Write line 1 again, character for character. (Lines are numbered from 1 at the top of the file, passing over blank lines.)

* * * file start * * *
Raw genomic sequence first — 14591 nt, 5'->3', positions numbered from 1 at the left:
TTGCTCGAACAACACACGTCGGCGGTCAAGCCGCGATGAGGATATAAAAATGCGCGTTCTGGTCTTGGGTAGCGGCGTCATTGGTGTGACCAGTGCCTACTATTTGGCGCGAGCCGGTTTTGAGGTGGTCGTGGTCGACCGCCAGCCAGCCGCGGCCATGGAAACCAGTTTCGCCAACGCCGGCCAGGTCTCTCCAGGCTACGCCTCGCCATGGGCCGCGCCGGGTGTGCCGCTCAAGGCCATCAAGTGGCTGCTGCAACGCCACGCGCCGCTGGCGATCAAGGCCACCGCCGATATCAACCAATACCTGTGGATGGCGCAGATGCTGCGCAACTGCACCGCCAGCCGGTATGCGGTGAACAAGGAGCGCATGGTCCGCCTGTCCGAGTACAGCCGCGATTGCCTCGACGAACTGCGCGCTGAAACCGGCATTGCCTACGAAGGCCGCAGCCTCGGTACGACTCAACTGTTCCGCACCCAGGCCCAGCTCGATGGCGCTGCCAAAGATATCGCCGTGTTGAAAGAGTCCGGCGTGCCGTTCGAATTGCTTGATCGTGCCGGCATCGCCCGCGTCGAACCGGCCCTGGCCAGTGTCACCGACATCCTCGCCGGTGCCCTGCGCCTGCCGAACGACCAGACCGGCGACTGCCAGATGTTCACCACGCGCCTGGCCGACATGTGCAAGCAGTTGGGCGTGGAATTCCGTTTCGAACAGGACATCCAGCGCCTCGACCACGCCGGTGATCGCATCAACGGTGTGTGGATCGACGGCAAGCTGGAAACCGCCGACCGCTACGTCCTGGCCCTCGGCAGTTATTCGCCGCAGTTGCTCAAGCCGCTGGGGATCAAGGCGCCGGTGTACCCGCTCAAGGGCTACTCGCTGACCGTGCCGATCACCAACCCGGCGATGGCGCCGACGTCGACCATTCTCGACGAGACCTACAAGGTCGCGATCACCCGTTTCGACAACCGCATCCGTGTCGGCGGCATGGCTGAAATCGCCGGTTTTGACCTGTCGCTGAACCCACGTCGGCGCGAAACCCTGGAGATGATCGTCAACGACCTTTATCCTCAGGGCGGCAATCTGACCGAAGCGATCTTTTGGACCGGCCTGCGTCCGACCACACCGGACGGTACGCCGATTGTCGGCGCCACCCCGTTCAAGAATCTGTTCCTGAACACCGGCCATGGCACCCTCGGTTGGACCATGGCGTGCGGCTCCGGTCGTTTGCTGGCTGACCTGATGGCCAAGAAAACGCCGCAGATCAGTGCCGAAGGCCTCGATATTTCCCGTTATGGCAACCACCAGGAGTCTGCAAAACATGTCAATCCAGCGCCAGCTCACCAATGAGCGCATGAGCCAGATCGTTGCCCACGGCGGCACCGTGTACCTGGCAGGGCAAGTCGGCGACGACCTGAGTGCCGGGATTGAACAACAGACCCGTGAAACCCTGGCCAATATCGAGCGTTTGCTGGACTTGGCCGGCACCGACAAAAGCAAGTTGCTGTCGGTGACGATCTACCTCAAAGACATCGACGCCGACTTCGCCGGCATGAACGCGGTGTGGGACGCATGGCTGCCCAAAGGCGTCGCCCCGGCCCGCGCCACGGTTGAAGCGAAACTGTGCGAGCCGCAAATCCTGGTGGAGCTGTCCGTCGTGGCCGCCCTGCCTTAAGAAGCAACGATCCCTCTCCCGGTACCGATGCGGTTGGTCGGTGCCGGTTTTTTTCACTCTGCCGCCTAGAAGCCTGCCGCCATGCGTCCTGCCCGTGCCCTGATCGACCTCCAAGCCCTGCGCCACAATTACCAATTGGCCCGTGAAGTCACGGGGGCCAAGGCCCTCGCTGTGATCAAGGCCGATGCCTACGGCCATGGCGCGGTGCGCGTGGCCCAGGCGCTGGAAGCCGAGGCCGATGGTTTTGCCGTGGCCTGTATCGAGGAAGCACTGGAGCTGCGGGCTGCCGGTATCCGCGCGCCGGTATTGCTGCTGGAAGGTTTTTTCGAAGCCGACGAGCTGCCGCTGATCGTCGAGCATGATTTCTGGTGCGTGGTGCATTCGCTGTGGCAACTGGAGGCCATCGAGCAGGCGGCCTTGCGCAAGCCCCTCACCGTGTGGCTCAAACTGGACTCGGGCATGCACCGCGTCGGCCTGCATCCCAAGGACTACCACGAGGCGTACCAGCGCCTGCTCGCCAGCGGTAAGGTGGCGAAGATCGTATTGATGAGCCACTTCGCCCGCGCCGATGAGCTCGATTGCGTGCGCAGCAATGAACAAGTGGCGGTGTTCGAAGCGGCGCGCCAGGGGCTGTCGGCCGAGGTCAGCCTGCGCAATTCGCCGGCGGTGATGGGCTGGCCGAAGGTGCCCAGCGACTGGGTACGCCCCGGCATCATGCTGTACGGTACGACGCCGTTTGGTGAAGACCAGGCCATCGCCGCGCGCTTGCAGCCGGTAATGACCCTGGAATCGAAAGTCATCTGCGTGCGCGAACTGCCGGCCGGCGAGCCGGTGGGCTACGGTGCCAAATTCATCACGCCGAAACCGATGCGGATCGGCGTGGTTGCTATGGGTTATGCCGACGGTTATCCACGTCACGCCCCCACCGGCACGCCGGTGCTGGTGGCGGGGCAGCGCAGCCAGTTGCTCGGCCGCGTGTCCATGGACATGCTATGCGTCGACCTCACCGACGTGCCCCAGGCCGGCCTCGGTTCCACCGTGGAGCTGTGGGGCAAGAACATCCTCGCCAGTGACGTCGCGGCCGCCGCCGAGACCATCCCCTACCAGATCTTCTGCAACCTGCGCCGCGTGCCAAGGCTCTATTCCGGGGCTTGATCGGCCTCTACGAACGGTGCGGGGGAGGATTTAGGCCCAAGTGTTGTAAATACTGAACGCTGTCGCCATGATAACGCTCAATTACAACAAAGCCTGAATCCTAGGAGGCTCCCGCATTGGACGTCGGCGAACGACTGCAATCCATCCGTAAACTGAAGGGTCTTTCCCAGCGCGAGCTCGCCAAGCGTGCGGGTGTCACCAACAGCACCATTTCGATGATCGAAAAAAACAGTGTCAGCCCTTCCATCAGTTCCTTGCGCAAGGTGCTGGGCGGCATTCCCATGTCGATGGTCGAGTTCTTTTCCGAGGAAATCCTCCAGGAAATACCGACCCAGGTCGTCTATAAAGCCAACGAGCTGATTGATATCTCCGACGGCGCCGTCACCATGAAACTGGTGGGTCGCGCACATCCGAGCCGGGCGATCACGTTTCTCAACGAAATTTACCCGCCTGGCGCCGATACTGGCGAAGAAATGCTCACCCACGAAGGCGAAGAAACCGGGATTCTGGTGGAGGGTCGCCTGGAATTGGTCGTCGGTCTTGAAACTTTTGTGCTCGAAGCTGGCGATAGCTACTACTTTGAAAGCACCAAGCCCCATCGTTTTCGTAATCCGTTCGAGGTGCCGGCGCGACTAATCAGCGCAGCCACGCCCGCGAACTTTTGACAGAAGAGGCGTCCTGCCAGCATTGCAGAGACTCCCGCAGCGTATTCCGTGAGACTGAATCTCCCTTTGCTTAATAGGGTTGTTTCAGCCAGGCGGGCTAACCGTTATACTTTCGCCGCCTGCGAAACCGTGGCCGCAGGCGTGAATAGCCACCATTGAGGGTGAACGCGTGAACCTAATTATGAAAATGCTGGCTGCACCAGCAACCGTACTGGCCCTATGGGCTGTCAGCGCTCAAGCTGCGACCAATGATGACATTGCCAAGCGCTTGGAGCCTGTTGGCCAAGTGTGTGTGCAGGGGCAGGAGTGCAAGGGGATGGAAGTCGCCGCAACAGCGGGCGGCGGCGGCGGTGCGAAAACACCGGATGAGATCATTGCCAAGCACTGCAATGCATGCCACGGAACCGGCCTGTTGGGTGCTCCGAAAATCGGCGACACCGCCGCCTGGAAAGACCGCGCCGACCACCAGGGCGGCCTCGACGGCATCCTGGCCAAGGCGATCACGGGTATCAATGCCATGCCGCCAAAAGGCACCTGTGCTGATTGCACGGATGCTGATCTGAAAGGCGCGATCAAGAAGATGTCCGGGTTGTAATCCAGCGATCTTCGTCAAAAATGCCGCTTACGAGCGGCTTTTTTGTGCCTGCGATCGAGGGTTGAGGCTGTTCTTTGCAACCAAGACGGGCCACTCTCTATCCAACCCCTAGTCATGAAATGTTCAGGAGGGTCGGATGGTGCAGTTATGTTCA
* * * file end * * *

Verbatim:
Raw genomic sequence first — 14591 nt, 5'->3', positions numbered from 1 at the left: